John Brady coffin shots accused banned from Mass
A man facing charges over the firing of shots over the coffin of a Strabane republican has been banned from attending his memorial Mass.
Conor Casey, of Forthglen, Cookstown, faces charges of managing a meeting on 8 October, 2009 in support of a proscribed organisation - the Real IRA.
He is also accused of aiding and abetting the possession of three firearms and ammunition on the day.
Mr Casey, 39, had been seeking to get his bail conditions altered.
He wanted to attend a first anniversary memorial Mass on Wednesday for John Brady.
Brady, a convicted murderer, was found dead in police custody at Strand Road PSNI station last year.
At his funeral, four men dressed in paramilitary-style uniform and black masks flanked the coffin outside Brady's sister's home.
One man shouted orders in Irish and three fired shots into the air over the coffin, which was draped in a tricolour with a black beret and gloves on top.
Part of Mr Casey's bail conditions are that he does not attempt to address, organise or attend public meetings of protest.
At Strabane Magistrates Court last week, his solicitor Craig Patten asked that his client's bail conditions be altered to allow him to attend the first anniversary memorial Mass.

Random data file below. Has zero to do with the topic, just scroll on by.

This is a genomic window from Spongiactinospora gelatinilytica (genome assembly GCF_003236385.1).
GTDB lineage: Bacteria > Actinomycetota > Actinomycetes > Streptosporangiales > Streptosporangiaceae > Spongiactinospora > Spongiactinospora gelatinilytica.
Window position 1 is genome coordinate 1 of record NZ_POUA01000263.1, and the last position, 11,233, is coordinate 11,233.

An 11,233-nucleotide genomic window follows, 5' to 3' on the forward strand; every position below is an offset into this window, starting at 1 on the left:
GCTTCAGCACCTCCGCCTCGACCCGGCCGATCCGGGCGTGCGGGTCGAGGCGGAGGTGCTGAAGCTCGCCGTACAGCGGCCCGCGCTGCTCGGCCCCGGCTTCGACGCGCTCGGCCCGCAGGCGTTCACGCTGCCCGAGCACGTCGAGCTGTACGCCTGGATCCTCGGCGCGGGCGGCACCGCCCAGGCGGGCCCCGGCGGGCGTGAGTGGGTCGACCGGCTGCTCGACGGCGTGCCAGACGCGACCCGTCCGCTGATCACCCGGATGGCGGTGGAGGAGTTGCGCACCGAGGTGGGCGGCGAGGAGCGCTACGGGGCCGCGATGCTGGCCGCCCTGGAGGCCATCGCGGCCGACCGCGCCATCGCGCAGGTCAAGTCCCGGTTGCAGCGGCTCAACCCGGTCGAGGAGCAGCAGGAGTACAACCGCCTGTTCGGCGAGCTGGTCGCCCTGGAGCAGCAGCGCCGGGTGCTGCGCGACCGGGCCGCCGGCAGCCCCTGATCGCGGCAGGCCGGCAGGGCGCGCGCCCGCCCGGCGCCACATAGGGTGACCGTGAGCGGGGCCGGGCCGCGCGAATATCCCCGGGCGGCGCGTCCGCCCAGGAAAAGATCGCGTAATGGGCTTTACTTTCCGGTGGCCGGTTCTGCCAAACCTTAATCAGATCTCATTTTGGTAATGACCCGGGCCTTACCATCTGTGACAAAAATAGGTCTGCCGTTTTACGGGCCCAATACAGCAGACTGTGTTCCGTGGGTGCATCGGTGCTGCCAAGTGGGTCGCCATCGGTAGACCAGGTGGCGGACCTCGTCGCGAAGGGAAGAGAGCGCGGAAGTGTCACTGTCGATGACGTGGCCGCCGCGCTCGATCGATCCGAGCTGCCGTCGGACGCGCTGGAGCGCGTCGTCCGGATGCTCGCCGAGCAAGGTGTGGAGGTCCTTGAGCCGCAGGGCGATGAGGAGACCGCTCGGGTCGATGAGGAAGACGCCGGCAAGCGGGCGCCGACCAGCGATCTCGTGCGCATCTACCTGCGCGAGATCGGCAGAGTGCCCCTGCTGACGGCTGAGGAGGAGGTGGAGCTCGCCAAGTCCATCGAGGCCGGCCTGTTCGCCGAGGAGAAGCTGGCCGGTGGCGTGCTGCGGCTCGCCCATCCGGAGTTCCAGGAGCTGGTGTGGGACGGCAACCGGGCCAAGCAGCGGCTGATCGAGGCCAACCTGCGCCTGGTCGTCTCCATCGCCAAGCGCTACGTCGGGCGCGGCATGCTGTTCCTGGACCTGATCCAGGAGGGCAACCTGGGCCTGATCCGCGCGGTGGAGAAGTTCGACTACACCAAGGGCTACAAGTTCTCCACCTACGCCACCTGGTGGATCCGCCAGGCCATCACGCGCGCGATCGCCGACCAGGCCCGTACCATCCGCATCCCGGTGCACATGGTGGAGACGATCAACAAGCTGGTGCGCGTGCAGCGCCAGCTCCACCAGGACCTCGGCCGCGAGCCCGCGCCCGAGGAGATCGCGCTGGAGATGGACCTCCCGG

He said he wished to attend the service in order to pay his sympathy to the deceased's family.
However on Monday, District Judge Liam McNally refused the application and suggested that Mr Casey could call to the family home at another time to offer his condolences and could attend an alternative Mass to pay his respects.
Judge McNally said: "There is no reason he needs to go to that mass to offer his condolences.
"Mass is not a public gathering as stipulated by the bail conditions, however it is year down the road since the funeral and there is the possibility of a replication of what occurred then.
"Many of the same people will be present. He can go to Mass on his own in memory of Mr Brady."
Mr Casey will appear back before Strabane Court on 28 October.